‘Songs of Our Native Daughters’ Proves a Pivotal Moment
After spending years as part of the group Birds of Chicago, Russell formed the collective Our Native Daughters alongside Rhiannon Giddens, Kiah and Leyla McCalla, and released Songs of Our Native Daughters in 2019. The album’s songs addressed racism, slavery, sexism, as well as the role and history of the banjo in American music. That album proved to be a turning point for both Russell and Kiah — this year, Russell issued her debut solo album Outside Child, while Kiah released her Rounder Records debut Wary+Strange.
“That project, and being able to work with Allison and Rhiannon and Leyla, gave me the courage to finally speak on things that I have thought about, that I’ve spoken about with other people, but that I’ve never put in my songs. I had never put it on social media,” Kiah said. “For years I was playing for a mostly white, conservative audience, because that was a huge chunk of the old-time music community at that time. It’s definitely changed over the years, but I had the ‘shut up and sing’ policy for a really long time.”
“It makes me so proud to be a small part of your journey with Our Native Daughters,” Russell told Kiah. “It was pivotal for me, too. I found my voice through community.”
Russell shared of the Songs of Our Native Daughters project, “I went into that project having been through an almost three-year writer’s block that began after I became a mother for the first time, when I gave birth to my daughter Ida. I just fell silent. I think I really understood on a deep level how urgent it all is, and that what I chose to say had to mean something — and that she would hear it, and future generations would potentially hear it. The intensity of understanding that I was stepping into the stream of ancestors, and I want to be a good one… I got overwhelmed by it all and I stopped writing. I really thought that maybe my time as a writer was done.”
That changed, she said, when she (along with Amythyst) got the call to do the songs for the Songs of Our Native Daughters project. “I wrote or co-wrote seven songs on that record and I wasn’t able to stop,” she recalled. “There was just this sort of dammed up impetus of so many things I needed to say.”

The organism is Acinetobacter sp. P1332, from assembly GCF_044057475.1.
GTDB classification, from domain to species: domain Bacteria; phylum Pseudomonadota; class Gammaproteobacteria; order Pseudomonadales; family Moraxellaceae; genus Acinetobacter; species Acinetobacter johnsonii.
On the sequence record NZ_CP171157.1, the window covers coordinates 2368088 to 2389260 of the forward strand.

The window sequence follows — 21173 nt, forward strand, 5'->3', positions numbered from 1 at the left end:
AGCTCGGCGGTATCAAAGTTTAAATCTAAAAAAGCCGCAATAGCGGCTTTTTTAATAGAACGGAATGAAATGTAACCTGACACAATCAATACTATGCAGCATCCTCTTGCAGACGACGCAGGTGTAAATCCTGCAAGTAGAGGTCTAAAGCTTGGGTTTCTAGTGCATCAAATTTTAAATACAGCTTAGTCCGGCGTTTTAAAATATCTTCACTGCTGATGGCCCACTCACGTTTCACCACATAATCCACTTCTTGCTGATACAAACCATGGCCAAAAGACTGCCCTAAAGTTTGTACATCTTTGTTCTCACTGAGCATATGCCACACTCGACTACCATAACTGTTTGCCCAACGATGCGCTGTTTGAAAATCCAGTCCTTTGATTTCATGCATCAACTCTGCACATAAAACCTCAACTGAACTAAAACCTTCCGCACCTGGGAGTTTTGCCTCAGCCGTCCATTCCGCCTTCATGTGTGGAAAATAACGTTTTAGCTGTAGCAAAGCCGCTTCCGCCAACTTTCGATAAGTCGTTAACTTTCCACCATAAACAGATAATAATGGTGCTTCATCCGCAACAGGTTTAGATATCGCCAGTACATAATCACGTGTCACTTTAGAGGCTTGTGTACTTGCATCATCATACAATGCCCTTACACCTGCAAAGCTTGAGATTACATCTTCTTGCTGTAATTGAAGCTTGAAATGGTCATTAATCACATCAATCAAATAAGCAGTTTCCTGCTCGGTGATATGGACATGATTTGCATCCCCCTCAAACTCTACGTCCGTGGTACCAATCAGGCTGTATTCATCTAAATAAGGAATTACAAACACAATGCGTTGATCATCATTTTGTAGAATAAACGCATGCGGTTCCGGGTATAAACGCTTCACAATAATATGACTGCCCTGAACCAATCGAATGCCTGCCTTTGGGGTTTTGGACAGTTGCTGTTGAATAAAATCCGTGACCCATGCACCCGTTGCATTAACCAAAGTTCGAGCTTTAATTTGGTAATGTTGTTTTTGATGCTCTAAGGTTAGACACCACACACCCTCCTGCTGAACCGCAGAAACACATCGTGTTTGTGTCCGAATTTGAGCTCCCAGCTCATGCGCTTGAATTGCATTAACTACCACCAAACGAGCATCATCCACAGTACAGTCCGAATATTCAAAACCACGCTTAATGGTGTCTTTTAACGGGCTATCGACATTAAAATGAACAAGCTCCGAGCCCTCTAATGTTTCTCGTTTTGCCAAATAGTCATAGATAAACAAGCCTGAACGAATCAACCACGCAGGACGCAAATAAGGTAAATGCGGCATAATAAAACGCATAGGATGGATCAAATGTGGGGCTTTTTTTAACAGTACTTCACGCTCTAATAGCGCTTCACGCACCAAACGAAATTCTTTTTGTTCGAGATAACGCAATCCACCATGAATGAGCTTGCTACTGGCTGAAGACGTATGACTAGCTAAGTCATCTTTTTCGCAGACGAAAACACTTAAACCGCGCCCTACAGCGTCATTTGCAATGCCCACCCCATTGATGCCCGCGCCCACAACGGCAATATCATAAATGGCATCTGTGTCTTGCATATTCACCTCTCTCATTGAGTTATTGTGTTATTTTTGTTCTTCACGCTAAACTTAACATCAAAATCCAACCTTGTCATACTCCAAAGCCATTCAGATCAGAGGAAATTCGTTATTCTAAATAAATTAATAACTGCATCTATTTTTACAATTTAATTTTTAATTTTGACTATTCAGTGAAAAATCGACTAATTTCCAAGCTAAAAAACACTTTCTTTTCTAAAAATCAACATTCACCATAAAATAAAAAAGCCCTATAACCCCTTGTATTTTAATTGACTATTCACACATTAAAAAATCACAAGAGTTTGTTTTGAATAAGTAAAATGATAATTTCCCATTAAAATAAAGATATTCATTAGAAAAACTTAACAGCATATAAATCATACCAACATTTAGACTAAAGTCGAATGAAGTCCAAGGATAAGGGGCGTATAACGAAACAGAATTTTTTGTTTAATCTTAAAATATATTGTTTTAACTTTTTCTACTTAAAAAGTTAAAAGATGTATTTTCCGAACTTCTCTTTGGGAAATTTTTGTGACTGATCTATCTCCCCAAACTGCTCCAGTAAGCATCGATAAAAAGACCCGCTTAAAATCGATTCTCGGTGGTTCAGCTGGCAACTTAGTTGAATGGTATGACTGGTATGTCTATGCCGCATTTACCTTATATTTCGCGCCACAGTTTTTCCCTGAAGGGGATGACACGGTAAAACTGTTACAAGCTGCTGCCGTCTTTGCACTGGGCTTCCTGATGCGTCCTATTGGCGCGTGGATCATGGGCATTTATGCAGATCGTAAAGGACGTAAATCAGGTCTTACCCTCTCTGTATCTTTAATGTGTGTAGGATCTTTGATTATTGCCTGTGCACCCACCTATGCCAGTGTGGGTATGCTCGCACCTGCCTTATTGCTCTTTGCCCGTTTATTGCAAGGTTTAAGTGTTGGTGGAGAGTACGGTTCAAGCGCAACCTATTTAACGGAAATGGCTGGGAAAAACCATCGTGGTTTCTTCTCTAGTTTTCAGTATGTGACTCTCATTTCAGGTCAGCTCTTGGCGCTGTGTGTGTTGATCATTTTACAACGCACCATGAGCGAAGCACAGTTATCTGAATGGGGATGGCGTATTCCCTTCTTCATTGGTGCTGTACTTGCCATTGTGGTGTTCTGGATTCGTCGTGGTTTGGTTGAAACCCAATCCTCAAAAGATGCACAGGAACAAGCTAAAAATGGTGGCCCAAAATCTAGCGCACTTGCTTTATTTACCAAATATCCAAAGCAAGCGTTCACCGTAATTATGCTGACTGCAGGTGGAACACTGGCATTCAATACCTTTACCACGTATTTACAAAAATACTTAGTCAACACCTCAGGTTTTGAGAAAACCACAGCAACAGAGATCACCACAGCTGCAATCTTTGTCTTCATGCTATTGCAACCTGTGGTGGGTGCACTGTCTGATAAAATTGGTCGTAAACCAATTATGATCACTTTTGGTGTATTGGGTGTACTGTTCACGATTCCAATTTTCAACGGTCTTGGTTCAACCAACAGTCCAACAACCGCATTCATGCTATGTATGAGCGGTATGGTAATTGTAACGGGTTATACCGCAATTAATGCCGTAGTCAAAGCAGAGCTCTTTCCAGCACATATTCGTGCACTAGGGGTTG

The Next Chapter
Russell noted that her curation of the Newport Folk Festival set earlier this year was inspired by folk heroine Odetta, who played in the earliest days of the Newport Folk Festival — at one moment during the panel, she paused to point to a photo of Odetta on the wall behind her. This year’s set proved that as the Americana genre as a whole continues taking steps toward greater inclusivity, a new generation of Black female artists stand ready to continue Odetta’s legacy. Russell says she hopes to have Once and Future Sounds: Roots and Revolution presented in different cities, with different curators and collaborators in each city. She hopes to stage it next year at Nashville, Tenn.’s Ryman Auditorium and make it into a film.
“I would love to film it and make a The Last Waltz-style film,” Russell says. “So whoever is listening, let’s talk. Let’s work on this together. I think about how our industry is intertwined with film and TV and about mindfully choosing who we’re working with. I want to make sure we’re not falling into the danger of a single narrative centered around white men — frankly, which is where we’ve been for too long. It’s going to take intentional redressing and reparation of that bias to even out the playing field and to encourage other people to see what is possible for them.”
Palmer is working on a new album, which she hopes to release in spring of 2022. She is also expanding Color Me Country. “I can’t make the big announcement yet, but there will be Color Me Country next year in Europe,” she said, adding that she hopes to add a tour component to the growing Color Me Country brand.
Over the past year, Kiah has been working on a followup to Wary+Strange, and looks forward to finally being in a place where she can devote her full energy to music. “Going into October, November, and December, I’ll take the time to just work on music,” she explained. “I’m finally going to be leaving my part-time job at Target that I’ve had for 15 years.”